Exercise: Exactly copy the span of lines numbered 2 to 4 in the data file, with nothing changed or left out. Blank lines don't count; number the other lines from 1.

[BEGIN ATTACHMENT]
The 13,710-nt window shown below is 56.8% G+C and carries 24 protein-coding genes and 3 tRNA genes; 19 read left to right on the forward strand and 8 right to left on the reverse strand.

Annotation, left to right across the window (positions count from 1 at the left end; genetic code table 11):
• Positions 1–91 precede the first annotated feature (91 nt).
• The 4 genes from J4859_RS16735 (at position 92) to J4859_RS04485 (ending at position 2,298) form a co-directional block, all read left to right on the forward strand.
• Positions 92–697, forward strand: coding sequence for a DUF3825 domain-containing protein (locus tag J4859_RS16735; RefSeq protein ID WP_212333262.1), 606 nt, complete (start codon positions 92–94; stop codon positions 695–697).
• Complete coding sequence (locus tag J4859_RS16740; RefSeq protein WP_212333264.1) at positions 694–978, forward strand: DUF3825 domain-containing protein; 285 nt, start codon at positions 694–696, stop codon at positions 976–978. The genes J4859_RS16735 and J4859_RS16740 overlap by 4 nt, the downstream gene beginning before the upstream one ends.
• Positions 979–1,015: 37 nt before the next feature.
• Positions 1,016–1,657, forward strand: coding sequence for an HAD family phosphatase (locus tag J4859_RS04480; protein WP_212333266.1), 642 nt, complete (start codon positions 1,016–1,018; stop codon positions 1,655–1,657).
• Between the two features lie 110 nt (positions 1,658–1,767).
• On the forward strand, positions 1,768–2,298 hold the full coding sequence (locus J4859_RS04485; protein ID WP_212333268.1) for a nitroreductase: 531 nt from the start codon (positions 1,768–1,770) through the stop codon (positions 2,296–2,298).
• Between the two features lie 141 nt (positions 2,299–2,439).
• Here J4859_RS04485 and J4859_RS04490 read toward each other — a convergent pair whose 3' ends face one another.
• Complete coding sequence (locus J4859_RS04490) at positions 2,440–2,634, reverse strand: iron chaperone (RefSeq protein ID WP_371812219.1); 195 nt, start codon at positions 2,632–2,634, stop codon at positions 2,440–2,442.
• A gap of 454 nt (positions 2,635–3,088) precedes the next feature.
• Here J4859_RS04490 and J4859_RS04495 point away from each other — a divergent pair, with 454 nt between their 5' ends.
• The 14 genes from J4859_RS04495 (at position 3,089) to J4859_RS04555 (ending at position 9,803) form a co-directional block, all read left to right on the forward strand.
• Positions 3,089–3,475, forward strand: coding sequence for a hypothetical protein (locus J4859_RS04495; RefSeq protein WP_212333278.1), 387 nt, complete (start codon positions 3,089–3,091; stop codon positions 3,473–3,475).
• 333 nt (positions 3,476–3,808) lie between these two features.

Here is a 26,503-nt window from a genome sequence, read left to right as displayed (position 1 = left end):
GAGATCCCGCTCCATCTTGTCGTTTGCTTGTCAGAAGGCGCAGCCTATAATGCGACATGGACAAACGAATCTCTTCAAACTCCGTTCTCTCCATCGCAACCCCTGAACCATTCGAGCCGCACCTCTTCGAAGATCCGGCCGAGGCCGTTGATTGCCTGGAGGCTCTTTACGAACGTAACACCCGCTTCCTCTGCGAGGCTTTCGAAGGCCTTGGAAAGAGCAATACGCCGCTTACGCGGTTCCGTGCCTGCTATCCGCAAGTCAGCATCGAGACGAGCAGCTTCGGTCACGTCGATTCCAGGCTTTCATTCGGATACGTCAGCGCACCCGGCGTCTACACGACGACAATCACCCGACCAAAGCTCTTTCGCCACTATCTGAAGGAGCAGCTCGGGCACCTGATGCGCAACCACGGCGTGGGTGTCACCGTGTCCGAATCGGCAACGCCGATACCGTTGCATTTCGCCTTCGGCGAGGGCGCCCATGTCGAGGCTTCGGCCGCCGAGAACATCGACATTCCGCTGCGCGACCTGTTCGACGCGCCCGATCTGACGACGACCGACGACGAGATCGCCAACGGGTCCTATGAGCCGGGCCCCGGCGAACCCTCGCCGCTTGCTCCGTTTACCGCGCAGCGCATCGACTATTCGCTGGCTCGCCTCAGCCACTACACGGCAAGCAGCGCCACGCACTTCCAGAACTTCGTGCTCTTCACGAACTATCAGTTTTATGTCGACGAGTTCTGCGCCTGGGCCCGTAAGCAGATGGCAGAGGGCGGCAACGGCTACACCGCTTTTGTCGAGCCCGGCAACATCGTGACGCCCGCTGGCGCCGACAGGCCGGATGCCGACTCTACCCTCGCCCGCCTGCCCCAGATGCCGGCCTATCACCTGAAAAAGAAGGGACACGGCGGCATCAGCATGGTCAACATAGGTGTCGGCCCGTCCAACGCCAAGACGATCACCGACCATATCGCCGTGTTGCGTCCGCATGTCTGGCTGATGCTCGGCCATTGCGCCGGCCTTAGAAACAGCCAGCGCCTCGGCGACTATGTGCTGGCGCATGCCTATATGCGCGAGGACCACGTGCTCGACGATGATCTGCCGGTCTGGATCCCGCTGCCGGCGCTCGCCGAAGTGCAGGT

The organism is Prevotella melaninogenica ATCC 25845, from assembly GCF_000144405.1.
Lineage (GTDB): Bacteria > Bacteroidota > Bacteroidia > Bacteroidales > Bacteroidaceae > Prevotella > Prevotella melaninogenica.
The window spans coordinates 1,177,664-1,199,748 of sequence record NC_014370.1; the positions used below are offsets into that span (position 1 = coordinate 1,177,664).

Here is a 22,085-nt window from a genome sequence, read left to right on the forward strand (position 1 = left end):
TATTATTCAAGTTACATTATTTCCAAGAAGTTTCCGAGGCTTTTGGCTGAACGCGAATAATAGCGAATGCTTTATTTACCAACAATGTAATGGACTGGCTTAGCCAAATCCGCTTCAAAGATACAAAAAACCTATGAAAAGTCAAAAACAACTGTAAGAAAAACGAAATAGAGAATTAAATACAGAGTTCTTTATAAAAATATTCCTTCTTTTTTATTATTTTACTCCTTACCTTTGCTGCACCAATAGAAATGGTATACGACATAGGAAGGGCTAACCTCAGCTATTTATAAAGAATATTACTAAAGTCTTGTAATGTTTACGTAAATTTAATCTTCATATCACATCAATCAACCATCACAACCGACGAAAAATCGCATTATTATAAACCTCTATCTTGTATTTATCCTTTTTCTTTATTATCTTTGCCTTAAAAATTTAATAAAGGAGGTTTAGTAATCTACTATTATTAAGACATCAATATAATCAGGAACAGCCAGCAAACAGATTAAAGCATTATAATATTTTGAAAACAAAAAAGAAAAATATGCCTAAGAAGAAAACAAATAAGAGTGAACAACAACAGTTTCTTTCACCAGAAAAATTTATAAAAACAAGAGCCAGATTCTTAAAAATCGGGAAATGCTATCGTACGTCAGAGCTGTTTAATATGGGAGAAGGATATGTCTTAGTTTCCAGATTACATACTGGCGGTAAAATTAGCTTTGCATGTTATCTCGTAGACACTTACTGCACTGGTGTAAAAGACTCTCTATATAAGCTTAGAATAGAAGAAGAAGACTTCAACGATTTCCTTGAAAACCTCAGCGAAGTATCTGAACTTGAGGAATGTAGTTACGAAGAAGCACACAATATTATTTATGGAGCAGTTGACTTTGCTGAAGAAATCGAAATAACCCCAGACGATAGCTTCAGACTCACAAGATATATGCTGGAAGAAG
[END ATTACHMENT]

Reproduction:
Annotation, left to right across the window (positions count from 1 at the left end; genetic code table 11):
• Positions 1–91 precede the first annotated feature (91 nt).
• The 4 genes from J4859_RS16735 (at position 92) to J4859_RS04485 (ending at position 2,298) form a co-directional block, all read left to right on the forward strand.